Materials Science and Nanotechnology

Editorial - Materials Science and Nanotechnology (2017) Volume 1, Issue 2

Anisotropy of some FCC transition metals

Fae`q AA Radwan*

Faculty of Engineering, Near East University, Turkey

Corresponding Author:
Fae`q AA Radwan
Faculty of Engineering
Near East University, Turkey
Email: [email protected]

Accepted date: October 04, 2017

Citation: Radwan. Anisotropy of some FCC transition metals. Mater Sci Nanotechnol. 2017;1(1):13-14.

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Abstract

The norm of elastic constant tensor and the norms of the irreducible parts of the elastic constants of FCC elemental transition metals Nickel, Copper, Silver, Gold, Platinum and Rhodium are calculated. The relation of the scalar parts norm and the other parts norms and the anisotropy of these elements are presented. The norm ratios are used to study anisotropy of these elements

Keywords

Transition elements isotropy, Norm, Anisotropy, and Elastic constants.

Introduction

Anisotropy and Isotropy: when the properties of a material vary with different crystallographic orientations, the material is said to be anisotropic, common examples of anisotropic materials are wood and composites. Alternately, when the properties of a material are the same in all directions, the material is said to be isotropic.

The decomposition procedure and the decomposition of elastic constant tensor is given by Radwan [1], also the definition of norm concept and the norm ratios and the relationship between the anisotropy and the norm ratios are given by Radwan [1]. As the ratio becomes close to one the material becomes more isotropic, and as the ratio becomes close to one the material becomes more anisotropic as explained by Radwan [1].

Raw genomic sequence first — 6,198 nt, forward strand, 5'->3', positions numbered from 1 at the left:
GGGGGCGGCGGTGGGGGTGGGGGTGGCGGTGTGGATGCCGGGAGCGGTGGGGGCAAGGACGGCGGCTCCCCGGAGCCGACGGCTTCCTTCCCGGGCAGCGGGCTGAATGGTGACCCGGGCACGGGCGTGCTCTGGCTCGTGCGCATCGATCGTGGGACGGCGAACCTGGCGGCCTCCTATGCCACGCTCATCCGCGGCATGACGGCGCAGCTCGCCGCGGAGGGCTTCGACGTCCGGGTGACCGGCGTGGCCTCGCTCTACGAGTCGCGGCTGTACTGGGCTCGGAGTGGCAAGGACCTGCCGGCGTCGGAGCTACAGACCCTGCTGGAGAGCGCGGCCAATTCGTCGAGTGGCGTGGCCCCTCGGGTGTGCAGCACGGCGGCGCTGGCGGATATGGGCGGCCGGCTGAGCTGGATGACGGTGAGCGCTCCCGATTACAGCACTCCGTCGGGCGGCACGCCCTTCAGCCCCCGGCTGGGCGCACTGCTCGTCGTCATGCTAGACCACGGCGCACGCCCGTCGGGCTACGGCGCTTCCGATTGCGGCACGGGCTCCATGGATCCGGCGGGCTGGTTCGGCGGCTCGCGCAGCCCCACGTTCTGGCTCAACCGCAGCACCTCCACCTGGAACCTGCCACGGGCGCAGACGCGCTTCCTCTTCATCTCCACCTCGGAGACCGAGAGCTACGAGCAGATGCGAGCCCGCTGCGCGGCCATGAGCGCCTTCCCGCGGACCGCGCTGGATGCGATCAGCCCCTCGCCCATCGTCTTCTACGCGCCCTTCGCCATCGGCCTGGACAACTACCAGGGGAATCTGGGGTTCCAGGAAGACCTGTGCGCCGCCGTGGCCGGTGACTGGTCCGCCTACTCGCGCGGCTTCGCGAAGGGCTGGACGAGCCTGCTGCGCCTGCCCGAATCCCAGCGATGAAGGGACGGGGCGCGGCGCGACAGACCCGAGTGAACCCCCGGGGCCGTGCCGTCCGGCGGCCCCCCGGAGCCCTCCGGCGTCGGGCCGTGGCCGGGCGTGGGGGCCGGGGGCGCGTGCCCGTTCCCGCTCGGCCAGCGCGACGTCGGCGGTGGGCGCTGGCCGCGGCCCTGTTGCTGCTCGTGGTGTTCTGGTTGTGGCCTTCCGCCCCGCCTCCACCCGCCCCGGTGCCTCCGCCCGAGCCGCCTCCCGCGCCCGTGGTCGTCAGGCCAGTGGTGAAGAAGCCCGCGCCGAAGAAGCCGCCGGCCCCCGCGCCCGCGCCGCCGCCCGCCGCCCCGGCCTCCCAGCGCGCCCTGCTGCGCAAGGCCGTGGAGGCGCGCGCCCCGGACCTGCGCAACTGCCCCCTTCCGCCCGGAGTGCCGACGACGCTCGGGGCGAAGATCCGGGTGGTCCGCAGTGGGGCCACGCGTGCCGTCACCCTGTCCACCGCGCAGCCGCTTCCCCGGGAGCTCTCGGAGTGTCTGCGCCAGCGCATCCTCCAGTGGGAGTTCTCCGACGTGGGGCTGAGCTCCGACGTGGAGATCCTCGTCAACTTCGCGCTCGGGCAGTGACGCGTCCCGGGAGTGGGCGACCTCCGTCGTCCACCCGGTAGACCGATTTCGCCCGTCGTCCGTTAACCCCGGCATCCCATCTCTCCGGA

Calculations

By using Table 1 and the decomposition of the elastic constant tensor, we have calculated the norms and the norm ratios as is shown in Table 2.

No,  FCC, Transition Metal C11 C12 C44
1 Ni 230.69 177.82 80.10
2 Cu 169.81 129.76 57.87
3 Ag 140.98 96.12 59.27
4 Au 179.42 147.38 41.64
5 Pt 313.99 257.92 73.69
6 Rh 339.62 232.29 142.58

Table 1: Elastic constants (GPa) [2].

No.  FCC, Transition Metal NS Nn NS N equation equation equation
1 Ni 617.738 0 98.37 625.521 0.9876 0 0.1573
2 Cu 452.118 0 69.371 457.409 0.9884 0 0.1517
3 Ag 364.488 0 67.529 370.691 0.9833 0 0.1822
4 An 485.476 0 46.962 487.742 0.9954 0 0.0963
5 Pt 849.949 0 83.687 854.059 0.9952 0 0.098
6 Rh 878.806 0 162.45 893.695 0.9833 0 0.1818

Table 2: The norms and norm ratios.

Conclusion

We can conclude from Table 2, and the above graphs (Graphs 1-3) by considering the ratio equation that Gold An, is the most isotropic element, and the most anisotropic element is Rhodium Rh, because the value of equation is the smallest and the value of equation is the largest for Rhodium Rh,. Also we can notice by considering the value of N that this value is the highest (893.695) in the case of the Rhodium Rh element, so we can say that Rhodium Rh is elastically the strongest, and the in the case of the element Silver Ag (370,671) the value of N is the smallest so we can say that Silver Ag, elastically is the least strong element [2].

Graph 1: Isotropy degree of the transition metals.

Graph 2: Anisotropy degree of the transition metals.

Graph 3: Elastically strength of the transition metals.

References